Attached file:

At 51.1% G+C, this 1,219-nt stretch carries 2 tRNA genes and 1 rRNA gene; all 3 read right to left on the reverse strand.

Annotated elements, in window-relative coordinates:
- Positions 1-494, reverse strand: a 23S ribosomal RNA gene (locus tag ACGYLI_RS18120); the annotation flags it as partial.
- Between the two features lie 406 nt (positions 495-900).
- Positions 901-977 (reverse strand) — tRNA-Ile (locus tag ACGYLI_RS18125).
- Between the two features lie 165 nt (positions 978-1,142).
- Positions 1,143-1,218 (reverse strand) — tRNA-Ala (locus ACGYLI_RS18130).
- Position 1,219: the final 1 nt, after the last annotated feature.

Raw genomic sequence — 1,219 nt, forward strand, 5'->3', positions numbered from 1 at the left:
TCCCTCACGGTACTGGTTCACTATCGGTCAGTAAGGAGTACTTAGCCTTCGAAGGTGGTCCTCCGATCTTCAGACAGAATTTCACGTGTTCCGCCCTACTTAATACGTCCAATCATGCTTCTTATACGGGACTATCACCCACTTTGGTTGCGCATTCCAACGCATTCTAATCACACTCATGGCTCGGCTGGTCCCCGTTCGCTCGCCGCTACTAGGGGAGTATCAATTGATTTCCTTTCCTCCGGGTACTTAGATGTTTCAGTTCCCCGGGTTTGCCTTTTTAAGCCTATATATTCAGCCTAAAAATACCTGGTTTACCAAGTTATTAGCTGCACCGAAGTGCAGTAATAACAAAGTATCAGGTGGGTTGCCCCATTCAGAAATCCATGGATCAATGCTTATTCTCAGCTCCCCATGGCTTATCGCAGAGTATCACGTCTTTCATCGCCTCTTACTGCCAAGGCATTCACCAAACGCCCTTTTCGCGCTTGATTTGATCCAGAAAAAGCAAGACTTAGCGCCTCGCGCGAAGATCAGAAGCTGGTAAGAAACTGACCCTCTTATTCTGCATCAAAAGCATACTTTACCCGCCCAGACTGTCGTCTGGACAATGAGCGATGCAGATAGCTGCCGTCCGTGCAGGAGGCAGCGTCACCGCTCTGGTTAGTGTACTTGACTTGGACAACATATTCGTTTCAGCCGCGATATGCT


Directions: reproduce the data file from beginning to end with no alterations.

At 51.1% G+C, this 1,219-nt stretch carries 2 tRNA genes and 1 rRNA gene; all 3 read right to left on the reverse strand.

Annotated elements, in window-relative coordinates:
- Positions 1-494, reverse strand: a 23S ribosomal RNA gene (locus tag ACGYLI_RS18120); the annotation flags it as partial.
- Between the two features lie 406 nt (positions 495-900).
- Positions 901-977 (reverse strand) — tRNA-Ile (locus tag ACGYLI_RS18125).
- Between the two features lie 165 nt (positions 978-1,142).
- Positions 1,143-1,218 (reverse strand) — tRNA-Ala (locus ACGYLI_RS18130).
- Position 1,219: the final 1 nt, after the last annotated feature.

Raw genomic sequence — 1,219 nt, forward strand, 5'->3', positions numbered from 1 at the left:
TCCCTCACGGTACTGGTTCACTATCGGTCAGTAAGGAGTACTTAGCCTTCGAAGGTGGTCCTCCGATCTTCAGACAGAATTTCACGTGTTCCGCCCTACTTAATACGTCCAATCATGCTTCTTATACGGGACTATCACCCACTTTGGTTGCGCATTCCAACGCATTCTAATCACACTCATGGCTCGGCTGGTCCCCGTTCGCTCGCCGCTACTAGGGGAGTATCAATTGATTTCCTTTCCTCCGGGTACTTAGATGTTTCAGTTCCCCGGGTTTGCCTTTTTAAGCCTATATATTCAGCCTAAAAATACCTGGTTTACCAAGTTATTAGCTGCACCGAAGTGCAGTAATAACAAAGTATCAGGTGGGTTGCCCCATTCAGAAATCCATGGATCAATGCTTATTCTCAGCTCCCCATGGCTTATCGCAGAGTATCACGTCTTTCATCGCCTCTTACTGCCAAGGCATTCACCAAACGCCCTTTTCGCGCTTGATTTGATCCAGAAAAAGCAAGACTTAGCGCCTCGCGCGAAGATCAGAAGCTGGTAAGAAACTGACCCTCTTATTCTGCATCAAAAGCATACTTTACCCGCCCAGACTGTCGTCTGGACAATGAGCGATGCAGATAGCTGCCGTCCGTGCAGGAGGCAGCGTCACCGCTCTGGTTAGTGTACTTGACTTGGACAACATATTCGTTTCAGCCGCGATATGCT